When you set request.onload, you're setting a function that runs when the response is received. It might take two seconds to get that response. It might just never come. So it's good that the rest of your code isn't pausing to wait for its arrival: there's other important work to be done.

An experienced or astute reader might notice that this code looks quite similar to click events:

buttonElement.onclick = function() { alert('hi!'); };

It's similar, and for the same reason: we don't know when a user will click or whether they never will, so let's not sit around waiting.

Got the advantage of events? We'll return to them later.

Making the Request

Now that you've told your script what you'll do once you get a response, let's make the request:

request.open('GET', 'weather.txt', true);

GET is the name of the HTTP Method you'll be using. GET is used for… well, getting things. There are others, like POST, which we submit forms with, and a few others that are less popular.

weather.txt is the name of the file you want. The third argument is true: don't worry about that one.

So now we know what we want and what we'll do once we get it. Let's press go.

request.send();

Nitpicky Details

See how we're requesting weather.txt? Although you can get a lot of stuff with AJAX, you can't get everything. Exceptions include:

Stuff on different domains than the one you're on. For instance, if you have a site at www.tomscats.com, you can't do an AJAX request grabbing the cat listing at www.alexscats.com. The technical reason for this is the same origin policy.[1]

AJAX can request text-based stuff: although you can technically do an AJAX request for an image, movie, or another non-text-based file, it is not likely to be very useful or fast.

All Together Now

So, from start to finish, making a request will be like:

var request = new XMLHttpRequest();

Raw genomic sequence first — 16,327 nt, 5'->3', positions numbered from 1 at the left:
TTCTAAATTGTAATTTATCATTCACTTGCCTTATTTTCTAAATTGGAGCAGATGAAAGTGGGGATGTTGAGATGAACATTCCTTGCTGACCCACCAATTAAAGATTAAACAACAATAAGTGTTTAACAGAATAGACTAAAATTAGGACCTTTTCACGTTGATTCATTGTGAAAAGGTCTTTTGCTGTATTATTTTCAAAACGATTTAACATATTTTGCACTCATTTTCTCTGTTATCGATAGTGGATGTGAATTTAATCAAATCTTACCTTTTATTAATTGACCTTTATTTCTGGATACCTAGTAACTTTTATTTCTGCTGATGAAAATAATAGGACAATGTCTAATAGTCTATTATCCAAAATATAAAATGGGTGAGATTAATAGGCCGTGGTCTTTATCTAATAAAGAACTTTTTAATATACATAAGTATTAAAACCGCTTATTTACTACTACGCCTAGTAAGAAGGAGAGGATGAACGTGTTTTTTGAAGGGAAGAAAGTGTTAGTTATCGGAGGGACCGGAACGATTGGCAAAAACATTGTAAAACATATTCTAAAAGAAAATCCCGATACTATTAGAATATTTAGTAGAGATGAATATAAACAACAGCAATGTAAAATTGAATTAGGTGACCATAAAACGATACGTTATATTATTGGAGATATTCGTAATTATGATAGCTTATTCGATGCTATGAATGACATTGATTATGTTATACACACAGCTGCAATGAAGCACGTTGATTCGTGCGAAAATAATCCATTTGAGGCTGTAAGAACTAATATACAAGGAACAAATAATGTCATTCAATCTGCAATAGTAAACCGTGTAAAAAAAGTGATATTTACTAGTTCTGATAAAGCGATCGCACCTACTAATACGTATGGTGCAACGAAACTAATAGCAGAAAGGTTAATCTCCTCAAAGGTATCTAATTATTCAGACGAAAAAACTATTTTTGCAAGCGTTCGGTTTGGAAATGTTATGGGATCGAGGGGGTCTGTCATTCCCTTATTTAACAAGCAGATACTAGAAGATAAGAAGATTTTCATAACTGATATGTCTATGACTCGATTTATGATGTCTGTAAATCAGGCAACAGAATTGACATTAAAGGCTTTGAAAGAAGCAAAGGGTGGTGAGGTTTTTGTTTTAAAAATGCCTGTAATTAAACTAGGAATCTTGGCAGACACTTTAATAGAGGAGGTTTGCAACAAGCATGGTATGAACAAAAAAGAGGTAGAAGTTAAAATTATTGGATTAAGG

request.open("GET", 'weather.txt', true);

request.onload = function() {
    alert(request.response);
};

request.send();

Let's return to that bit about events!

So, the tricky thing about events is that they run out of order.

Let's say that you have a button called buttonElem in Javascript.

var catMood = 'happy';
buttonElem.onclick = function() {
    catMood = 'cranky';
};
alert(catMood);

What will be alerted? If you guessed happy, you're right: your cat won't get cranky until someone clicks the button. So, the easy predictability of code running top-to-bottom is a bit lost. Such is life!

So, remember: the same is true of AJAX.

var request = new XMLHttpRequest();
var sky = 'blue';
request.open("GET", 'skycolor.txt', true);
request.onload = function() {
    stockStatus = 'red';
};
request.send();
alert(sky);

The sky will still be blue when you get alerted, since the file, skycolor.txt is still being loaded - you're still waiting for it. If instead you write the code

var request = new XMLHttpRequest();
var sky = 'blue';
request.open("GET", 'skycolor.txt', true);
request.onload = function() {
    stockStatus = 'red';
    alert(sky);
};
request.send();

Then you only get alerted of the sky color once skycolor.txt is downloaded - so it'll be red.

Meet jQuery

Initially, web browsers didn't support AJAX well - they lacked some parts of it or had kind-of-the-same-but-not-the-same ripoffs of the technique. Mostly these are older browsers now - Internet Explorer 5-6, but it's good to be wary.

In order to avoid thinking about those nitpicky differences, many people use jQuery.

For instance, our weather-checking example from earlier would look like

$.ajax('weather.txt', {
  success: function(resp) {
    alert(resp.response);
  }
})

The $.ajax function additionally accepts a whole lot of other options.

References

Footnotes

  1. There are some new ways around it like CORS, but it's usually something you have to live with.

TODO:

  • Cat theme
  • Illustration
  • Live examples
  • Intro to jQuery's AJAX
  • Mention of Browser compat

Please sign in to comment on this gist.

Something went wrong with that request. Please try again.